UT & Lockheed Woo Los Alamos

Peace activists urge UT to take a moral stand against weapons of mass destruction by refusing to bid on Los Alamos, while supporters see an opportunity for UT to increase its recognition and prestige, and protect national security

For a larger image click <a href=nukeschart.jpg target=blank><b>here</b></a>
For a larger image click here

Somebody order a missile-shaped box of chocolates: The University of Texas' on-again, off-again romance with Los Alamos National Laboratory is officially on. After nearly a year of waffling, UT has decided to partner with Lockheed Martin, the nation's largest defense contractor, to bid on the Department of Energy contract to run the trouble-prone lab, one of three where U.S. nuclear weapons activities take place. Peace activists are urging UT to take a moral stand against weapons of mass destruction by refusing to bid, while supporters see an opportunity for UT to increase its recognition and prestige, and protect national security to boot.

But what exactly goes on at a nuclear weapons lab in 2005? After all, the United States hasn't produced new nuclear weapons since the Eighties, and hasn't conducted any tests since 1993. Still, there's something going on at that 40-square-mile facility in northern New Mexico – and both bid supporters and opponents argue that understanding that something is key to why UT should, or should not, be involved.

First, the basics. Los Alamos has been managed since its World War II-era inception by the University of California. Last year, Congress decided to put the lab's management out for a rebid because it starts to look kind of funny when a single entity holds the same government contract for half a century. Plus, a series of security lapses was making the place look like a joke – one that got even worse when a Los Alamos employee blog showing widespread dissatisfaction percolated into the media. UC is one of three announced bidders on the job; the others are UT/Lockheed Martin and defense contractor Northrop Grumman. The contract could be worth up to $79 million – 10 times more than UC's current $8 million management fee.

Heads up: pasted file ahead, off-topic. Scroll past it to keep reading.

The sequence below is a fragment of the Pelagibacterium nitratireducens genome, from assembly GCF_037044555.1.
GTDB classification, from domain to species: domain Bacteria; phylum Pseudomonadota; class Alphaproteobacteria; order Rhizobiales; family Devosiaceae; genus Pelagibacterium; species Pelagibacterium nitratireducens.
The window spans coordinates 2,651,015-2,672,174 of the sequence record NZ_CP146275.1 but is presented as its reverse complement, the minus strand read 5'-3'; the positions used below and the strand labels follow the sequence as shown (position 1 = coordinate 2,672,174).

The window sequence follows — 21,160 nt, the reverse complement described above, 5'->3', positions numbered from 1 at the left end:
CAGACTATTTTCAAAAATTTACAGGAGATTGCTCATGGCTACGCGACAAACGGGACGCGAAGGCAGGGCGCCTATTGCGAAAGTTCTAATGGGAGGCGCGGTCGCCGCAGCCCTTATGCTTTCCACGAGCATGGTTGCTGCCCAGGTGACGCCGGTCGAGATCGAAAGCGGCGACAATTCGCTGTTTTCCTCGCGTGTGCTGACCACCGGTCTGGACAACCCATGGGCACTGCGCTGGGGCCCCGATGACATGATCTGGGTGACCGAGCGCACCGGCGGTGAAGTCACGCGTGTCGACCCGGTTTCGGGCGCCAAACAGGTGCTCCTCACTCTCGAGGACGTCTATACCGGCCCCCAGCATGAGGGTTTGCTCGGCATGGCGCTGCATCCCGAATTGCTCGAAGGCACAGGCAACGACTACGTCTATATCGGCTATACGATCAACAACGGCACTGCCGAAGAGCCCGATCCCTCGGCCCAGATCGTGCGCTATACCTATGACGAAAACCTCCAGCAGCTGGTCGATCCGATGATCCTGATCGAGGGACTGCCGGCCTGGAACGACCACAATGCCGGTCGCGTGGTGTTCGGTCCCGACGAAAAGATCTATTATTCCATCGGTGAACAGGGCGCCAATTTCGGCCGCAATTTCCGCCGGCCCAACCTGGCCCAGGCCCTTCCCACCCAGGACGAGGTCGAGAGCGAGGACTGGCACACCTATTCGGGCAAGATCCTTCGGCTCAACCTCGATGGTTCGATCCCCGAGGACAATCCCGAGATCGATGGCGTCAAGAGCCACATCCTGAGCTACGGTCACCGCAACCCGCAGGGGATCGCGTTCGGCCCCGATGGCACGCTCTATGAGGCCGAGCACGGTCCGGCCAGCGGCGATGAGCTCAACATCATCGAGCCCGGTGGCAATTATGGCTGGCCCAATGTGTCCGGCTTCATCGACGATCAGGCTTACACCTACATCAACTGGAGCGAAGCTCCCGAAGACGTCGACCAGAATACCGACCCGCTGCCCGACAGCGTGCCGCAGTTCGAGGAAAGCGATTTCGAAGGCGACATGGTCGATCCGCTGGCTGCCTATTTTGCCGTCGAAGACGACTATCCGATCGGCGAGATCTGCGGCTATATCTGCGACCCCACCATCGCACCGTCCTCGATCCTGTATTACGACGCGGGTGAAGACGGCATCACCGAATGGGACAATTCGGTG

UT does not intend to actually manage the lab – they'll leave that to the friendly folks at Lockheed Martin. Instead, the university proposes to provide academic oversight on peer review processes and unclassified research, and help with professional development and educational programs. In return, UT will receive part of the management fee; but the real payoff, as system chancellor Mark Yudof told the Board of Regents, comes from "the opportunity to fully evaluate, restructure, and reinvigorate the work of our largest and, arguably, most important national laboratory." In fact, Yudof said it was UT's "duty" to offer its expertise to the lab.

The "national duty" argument is popular among those who support the bid. As long as the United States has a weapons stockpile, the argument goes, ongoing research and maintenance is necessary to keep that stockpile safe. The U.S. has a serious stockpile – the biggest in the world, estimated at about 10,640 weapons, down from a peak of just over 30,000 in the late Sixties. During the height of the Cold War, the U.S. was constantly building new weapons, such that there was a "turnover" in the stockpile every 20 years or so. Now those weapons are just sitting there, untested and unused. This has its downsides – Brian Wilkes of the National Nuclear Security Administration compares it to having a car that sits on blocks in your garage since the Seventies. Responsible management, he said, means "you'd want to do certain things to make sure you could drive that car if you ever had to, God forbid."